Dr. Philip Westdahl writes in his journal, “During February I have been managing the venereal disease wards. The problem had become quite acute both in the Army and civilian circles as is true of all war occupied zones. Most of our cases are resistant to sulfa drugs and we have been fortunate in being able to obtain penicillin for treatment. We have treated about 100 patients with this drug, giving about 100,000 units intra-muscularly. Our results have been about 35-40% cures, another 40% definitely improved and about 15-20% unimproved. However, we have not solved the problem of preventing exposure.” Then, he added a note, “Later, experience with penicillin has increased the improved and presumably cured rate up to about 85-90%. Apparently the individual drug lot varies considerably, some producing far more satisfactory response than others.”

April 1, 1944 – 75 years ago in a WW2 M.A.S.H. Unit

No letter from René today, so here’s an excerpt from the journal of Dr. Philip Westdahl, written around April 1, 1944…


April 1, 1944

             During March several groups of officers took recreational trips around the island of Sicily. Chuck Schwartz and I took the trip together, which included five days. We started east along the northern coast passing through many of the former scenes of the Sicilian campaign.

            Hardly a railroad or vehicle bridge was left intact by the retreating Germans. Here and there along the coast a beached landing craft gave evidence of “end-run” invasion tactics. Strafed and burned railroad cars littered the stations and disabled tanks lined the streets, both our own and those of the enemy. It made me feel just a little weak in the stomach to realize that some of our boys who manned those tanks will never return to their native land. An American military cemetery near San Stefano also brought forth the same feeling, multiplied many fold.

            Most of the northern coast is quite beautiful. The shoreline in all but a few areas is rock and steep and the mountains rise abruptly a short distance back from the water’s edge. It was quite a thrill to sight the toe of Italy across the Strait of Messina, most similar in appearance to looking over at Sausalito from San Francisco.

            We took a short side-trip over to Reggio in Italy, an act that precipitated a familiar question on the part of the British Captain in charge of the over-burdened transportation facilities, “Say, don’t you American chaps know there’s a war on?” I must confess I felt somewhat ashamed. Reggio was little different from Sicilian towns – a little cleaner perhaps, in the sections we saw. Oxen seem to have replaced the familiar little burro of Sicily.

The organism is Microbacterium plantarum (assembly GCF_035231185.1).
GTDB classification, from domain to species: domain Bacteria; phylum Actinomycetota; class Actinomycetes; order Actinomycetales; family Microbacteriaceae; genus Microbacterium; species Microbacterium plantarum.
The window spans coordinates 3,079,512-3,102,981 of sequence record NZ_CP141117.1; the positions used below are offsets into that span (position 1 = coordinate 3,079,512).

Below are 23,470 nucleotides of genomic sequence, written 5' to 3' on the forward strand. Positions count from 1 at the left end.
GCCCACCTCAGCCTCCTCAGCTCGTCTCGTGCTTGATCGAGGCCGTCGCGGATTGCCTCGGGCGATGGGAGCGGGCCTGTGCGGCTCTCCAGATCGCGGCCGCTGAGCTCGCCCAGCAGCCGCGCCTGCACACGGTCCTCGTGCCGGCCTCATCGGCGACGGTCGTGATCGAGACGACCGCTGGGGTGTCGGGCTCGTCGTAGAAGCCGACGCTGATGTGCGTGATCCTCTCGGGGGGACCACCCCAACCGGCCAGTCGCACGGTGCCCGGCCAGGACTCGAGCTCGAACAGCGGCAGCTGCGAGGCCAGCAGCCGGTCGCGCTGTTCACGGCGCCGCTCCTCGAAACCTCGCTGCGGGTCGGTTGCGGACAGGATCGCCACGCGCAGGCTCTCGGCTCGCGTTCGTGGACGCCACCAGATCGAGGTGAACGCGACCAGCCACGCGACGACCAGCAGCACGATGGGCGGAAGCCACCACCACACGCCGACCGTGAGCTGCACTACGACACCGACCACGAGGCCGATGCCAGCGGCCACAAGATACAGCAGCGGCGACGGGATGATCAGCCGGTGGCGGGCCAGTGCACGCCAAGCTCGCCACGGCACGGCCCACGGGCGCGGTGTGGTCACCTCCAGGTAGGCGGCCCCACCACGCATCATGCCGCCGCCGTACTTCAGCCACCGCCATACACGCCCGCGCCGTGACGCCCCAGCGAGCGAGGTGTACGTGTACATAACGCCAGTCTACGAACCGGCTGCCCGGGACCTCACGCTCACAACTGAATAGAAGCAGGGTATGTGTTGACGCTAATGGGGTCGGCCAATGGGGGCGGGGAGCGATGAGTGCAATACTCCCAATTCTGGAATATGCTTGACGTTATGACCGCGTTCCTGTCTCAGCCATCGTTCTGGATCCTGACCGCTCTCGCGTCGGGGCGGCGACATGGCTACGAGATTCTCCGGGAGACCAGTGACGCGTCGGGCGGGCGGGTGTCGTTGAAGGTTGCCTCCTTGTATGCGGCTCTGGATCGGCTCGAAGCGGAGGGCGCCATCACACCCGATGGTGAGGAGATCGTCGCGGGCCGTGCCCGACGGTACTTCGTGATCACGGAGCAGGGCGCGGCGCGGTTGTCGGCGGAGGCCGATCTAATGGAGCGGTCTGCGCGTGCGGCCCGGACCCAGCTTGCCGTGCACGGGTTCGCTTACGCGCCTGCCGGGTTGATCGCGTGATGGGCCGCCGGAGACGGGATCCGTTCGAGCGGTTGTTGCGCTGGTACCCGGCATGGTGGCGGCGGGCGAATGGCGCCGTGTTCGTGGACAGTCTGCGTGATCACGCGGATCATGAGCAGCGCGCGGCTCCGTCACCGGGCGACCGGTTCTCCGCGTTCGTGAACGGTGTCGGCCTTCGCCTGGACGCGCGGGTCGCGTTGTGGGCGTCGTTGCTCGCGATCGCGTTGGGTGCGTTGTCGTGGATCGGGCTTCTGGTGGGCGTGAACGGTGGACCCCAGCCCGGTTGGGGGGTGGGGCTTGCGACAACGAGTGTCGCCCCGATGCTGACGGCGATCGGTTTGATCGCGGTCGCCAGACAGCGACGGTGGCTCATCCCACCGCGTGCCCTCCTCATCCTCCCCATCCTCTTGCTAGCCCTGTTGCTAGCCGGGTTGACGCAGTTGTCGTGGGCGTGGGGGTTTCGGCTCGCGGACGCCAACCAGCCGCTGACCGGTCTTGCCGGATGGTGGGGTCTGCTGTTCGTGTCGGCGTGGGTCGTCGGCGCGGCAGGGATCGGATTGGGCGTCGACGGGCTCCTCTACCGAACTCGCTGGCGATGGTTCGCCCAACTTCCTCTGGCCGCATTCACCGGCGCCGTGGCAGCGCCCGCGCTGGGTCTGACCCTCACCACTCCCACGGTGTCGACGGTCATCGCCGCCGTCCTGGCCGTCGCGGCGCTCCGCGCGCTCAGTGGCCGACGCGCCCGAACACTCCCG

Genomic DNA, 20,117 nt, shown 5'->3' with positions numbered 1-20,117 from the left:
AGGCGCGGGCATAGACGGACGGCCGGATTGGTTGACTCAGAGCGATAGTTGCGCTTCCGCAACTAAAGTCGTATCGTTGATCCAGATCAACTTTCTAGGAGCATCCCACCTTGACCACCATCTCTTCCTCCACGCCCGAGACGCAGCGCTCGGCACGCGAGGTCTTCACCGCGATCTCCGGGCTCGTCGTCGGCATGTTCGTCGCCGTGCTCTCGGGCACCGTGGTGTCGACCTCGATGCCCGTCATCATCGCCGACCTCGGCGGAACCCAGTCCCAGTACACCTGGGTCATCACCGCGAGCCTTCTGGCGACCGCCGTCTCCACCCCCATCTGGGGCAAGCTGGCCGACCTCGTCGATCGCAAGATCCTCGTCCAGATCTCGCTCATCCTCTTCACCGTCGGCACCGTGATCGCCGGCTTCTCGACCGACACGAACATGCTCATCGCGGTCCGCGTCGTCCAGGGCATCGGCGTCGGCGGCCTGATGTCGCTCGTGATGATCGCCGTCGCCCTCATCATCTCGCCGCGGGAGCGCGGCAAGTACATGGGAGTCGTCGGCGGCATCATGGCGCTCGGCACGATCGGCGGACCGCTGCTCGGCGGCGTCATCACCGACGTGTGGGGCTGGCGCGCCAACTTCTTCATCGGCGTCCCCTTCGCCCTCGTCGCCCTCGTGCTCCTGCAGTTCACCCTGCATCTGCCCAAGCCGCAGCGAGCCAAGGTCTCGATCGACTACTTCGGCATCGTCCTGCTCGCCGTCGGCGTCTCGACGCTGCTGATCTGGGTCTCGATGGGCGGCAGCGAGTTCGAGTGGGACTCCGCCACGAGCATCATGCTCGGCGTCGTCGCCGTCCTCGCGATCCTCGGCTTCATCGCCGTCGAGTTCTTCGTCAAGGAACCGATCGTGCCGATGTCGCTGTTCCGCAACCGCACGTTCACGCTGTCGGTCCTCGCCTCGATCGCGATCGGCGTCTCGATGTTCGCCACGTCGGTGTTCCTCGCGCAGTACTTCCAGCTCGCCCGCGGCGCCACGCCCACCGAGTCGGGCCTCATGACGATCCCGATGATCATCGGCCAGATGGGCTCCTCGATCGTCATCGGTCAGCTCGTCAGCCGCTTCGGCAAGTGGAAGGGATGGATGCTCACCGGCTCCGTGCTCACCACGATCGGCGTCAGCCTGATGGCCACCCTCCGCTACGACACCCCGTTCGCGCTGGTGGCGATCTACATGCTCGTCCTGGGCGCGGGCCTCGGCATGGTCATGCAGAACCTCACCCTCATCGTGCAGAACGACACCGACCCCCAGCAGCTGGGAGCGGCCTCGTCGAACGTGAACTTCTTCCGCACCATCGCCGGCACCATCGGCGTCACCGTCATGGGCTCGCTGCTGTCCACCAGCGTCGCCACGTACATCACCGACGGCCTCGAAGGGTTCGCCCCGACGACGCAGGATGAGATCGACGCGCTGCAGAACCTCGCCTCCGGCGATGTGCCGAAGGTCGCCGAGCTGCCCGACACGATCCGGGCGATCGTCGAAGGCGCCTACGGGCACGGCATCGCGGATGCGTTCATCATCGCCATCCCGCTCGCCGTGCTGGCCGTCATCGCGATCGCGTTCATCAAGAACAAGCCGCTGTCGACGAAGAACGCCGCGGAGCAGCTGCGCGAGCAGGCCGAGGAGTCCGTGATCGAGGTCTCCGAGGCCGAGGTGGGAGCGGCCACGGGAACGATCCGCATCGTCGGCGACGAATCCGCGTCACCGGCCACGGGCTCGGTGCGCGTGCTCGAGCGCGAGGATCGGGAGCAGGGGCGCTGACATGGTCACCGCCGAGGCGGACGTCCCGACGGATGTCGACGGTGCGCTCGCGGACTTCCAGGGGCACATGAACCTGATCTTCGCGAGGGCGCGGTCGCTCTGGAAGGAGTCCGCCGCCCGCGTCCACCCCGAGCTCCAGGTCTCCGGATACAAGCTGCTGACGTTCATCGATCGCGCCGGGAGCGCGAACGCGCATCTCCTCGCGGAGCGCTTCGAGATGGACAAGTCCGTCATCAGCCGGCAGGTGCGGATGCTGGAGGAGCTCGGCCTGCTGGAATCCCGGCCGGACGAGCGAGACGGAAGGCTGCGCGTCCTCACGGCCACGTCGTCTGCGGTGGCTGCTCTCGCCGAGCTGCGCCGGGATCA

Messina is quite a beautiful town in the modern section, with wide spacious streets and fine looking buildings. However, the older sections are typically filthy and crowded. The waterfront area and railroad yards are practically leveled by bombs. As usual, the Fascist state buildings and the churches are by far the most pretentious.

         From Messina (the highlight of which was White Horse Scotch at 7 lire a drink at the British Officers Quarters) we drove south along the east coast to Taormina, a beautiful little resort town set high on the rocky sea shore with a beautiful view of Mt. Etna.

            Farther south we passed through Catania, now under British control, as is the entire east coast. It is interesting that our Italian “co-belligerants” in this area wear British uniforms. It was truly good for the soul to see that Uncle Sam is not the only Santa Claus in this crazy world, and quite surprising I might add.

            Just south of Catania in the low level fields there are innumerable relics of the now well-known battle for Catania – tanks, German “88” guns, abandoned enemy equipment of various types. From Catania we drove on to Syracuse. The country in this part of the island is much more favorable to agriculture than in the north. Orange, lemon, olive and almond orchards stretch for miles over low rolling foothills. Along the coast we could see numerous large convoys making their way to Italy.

            Syracuse was notable for its historic Greek Theater, Roman Coliseum and awe-inspiring ancient quarries known as Latomias. We were more impressed than our GI driver, who summed them up as “Just another pile of rocks.”

            After leaving Syracuse we headed southwest through Ragusa, Comiso, and Gela and there again saw evidence of battle, and here again fertile fields and extensive vineyards. Asphalt and sulfur mines are also located in this vicinity, although not very active at this time.

            From Gela we started inland, passing through Enna, a cold, damp, crowded city perched on a hilltop above the fog.This inland section is the “breadbasket” of the island. It was a beautiful sight to behold the rolling fields of wheat and realize that the island will again become self-subsistant. In spite of the roominess of the country, the gregarious inhabitants live in their typically crowded, narrow, damp, unpaved filthy streets, usually on the hillside.

            From Enna we drove back to our starting point, Palermo.


Watch for René’s next letter on
April 6

Philip Westdahl (above) went on a 5-day road-trip with Chuck Schwartz (below).

Phil particularly enjoyed looking across the Strait of Messina to the toe of Italy.